Johnson & Johnson has offered $8.9 billion in compensation to victims of its talc

Johnson & Johnson has offered $8.9 billion in compensation to victims of its talc

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Johnson & Johnson's baby powder is accused of causing tens of thousands of cases of cancer in the United States and Canada due to asbestos contamination. After ten years of legal battles, the US giant has proposed to compensate the 70 thousand people, including survivors and relatives of the victims, who have sued the company, with 8.9 billion dollars.

Based Johnson & Johnson executives have long been aware of the risks of asbestos exposure from their talc-based products, according to the New York Times. But despite this awareness, they would have rejected all the scientific studies proving the contamination, presented to the company and the authorities over the decades.

In the end, the multinational had to assume its responsibilities before the tens of thousands of lawsuits filed by victims and pressure from the US government. However, this has not been an easy path either, because the company has tried in every way to minimize the very serious damage caused to people, first accusing the plaintiffs of disinformation and then proposing a 2 billion agreement to resolve the issue.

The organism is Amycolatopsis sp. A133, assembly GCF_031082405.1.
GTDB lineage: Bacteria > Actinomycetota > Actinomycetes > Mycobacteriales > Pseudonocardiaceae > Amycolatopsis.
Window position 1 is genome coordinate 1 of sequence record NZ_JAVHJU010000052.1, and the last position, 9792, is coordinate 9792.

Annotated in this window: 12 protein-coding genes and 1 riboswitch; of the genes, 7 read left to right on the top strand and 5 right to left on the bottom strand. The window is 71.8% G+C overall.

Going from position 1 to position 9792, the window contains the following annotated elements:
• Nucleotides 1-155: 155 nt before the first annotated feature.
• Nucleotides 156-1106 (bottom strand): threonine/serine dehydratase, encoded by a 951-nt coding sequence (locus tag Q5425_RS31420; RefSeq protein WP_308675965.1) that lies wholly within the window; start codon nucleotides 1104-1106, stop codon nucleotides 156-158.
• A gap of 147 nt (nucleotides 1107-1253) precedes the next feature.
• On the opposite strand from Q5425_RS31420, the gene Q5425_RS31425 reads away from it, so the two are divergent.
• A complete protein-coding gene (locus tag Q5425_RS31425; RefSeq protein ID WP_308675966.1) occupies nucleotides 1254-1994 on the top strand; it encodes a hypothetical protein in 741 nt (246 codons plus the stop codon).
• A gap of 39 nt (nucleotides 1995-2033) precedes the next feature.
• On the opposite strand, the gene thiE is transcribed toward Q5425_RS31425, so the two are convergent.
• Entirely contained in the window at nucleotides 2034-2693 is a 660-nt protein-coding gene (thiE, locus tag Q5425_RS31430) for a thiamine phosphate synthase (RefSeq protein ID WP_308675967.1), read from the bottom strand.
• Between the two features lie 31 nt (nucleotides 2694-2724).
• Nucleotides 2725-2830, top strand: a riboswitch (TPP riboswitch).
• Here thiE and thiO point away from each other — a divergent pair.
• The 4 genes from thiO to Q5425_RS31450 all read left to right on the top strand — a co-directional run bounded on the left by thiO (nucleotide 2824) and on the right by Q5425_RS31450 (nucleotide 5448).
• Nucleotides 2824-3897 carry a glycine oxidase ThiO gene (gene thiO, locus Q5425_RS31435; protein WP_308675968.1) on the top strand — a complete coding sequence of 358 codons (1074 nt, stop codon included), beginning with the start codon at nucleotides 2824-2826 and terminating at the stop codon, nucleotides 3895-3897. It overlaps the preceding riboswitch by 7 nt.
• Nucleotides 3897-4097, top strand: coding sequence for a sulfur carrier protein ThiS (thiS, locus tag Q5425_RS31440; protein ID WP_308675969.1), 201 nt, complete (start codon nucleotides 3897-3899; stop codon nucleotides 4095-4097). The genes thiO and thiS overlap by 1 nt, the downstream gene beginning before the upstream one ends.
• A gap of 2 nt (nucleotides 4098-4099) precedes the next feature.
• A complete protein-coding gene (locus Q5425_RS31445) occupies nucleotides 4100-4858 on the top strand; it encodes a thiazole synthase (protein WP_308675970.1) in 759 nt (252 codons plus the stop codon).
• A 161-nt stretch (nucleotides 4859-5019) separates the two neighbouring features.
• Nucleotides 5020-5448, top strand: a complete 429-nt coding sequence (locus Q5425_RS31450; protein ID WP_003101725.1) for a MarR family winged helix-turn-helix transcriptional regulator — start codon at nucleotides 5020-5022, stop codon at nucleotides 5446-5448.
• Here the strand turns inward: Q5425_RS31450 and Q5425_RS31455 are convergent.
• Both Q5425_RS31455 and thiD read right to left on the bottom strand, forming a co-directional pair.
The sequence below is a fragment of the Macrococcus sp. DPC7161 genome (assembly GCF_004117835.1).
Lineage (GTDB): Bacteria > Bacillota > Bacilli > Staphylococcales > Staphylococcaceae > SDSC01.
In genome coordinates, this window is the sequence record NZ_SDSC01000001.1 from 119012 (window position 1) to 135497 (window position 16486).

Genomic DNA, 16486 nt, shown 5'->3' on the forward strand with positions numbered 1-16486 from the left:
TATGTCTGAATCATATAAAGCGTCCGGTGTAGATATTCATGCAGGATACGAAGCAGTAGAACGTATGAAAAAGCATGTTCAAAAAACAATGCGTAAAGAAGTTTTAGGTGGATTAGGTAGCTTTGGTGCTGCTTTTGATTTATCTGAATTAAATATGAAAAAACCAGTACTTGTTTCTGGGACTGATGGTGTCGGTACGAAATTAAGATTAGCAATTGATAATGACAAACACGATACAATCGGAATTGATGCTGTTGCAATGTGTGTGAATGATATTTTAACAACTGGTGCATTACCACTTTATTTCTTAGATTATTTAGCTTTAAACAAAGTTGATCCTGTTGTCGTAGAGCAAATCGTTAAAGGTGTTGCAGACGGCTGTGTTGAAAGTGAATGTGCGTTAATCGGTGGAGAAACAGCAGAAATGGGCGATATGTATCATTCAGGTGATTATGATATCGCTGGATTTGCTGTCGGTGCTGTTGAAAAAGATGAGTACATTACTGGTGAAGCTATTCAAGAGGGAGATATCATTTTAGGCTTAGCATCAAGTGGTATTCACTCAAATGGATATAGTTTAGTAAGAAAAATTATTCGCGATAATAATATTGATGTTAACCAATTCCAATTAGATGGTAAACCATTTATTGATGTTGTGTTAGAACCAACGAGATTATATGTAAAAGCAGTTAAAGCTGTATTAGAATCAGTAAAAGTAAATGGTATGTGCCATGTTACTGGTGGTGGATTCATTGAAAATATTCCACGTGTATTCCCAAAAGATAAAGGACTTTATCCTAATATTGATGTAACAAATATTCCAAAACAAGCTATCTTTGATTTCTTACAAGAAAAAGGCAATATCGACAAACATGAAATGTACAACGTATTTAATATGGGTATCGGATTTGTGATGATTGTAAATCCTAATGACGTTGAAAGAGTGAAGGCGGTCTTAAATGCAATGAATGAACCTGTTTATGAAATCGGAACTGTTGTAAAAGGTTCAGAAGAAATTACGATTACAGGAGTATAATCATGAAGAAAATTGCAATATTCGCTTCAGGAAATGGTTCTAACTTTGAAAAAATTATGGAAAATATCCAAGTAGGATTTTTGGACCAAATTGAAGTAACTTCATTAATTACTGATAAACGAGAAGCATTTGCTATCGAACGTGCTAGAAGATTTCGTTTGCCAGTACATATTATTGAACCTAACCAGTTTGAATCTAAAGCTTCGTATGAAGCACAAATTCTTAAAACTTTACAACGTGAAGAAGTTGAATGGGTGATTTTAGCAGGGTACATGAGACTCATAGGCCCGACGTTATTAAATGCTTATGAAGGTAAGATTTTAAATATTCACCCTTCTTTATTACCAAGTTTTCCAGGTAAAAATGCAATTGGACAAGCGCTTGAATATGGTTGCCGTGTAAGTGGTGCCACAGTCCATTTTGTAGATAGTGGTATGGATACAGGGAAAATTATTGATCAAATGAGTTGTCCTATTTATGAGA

Even today Erik Haas, vice president of the company, maintains that the allegations of the victims are “ specious and without scientific foundation ” . Last year, the company suspended sales of talc in Canada and the United States.

The company's proposed compensation plan does not involve an admission of wrongdoing or a criminal conviction . The agreement serves precisely to prevent the proceedings against Johnson & Johnson from being closed. For this reason, many of the victims have already made it known that they have no intention of accepting compensation. In fact, before the agreement becomes final, the court in charge of the trial will have to accept both the proposal and the bankruptcy request of the subsidiary of Johnson & Johnson which will take charge of the compensation. But these procedures must first meet the favor of the majority of the plaintiffs and it is not certain that the company will be able to convince enough of them.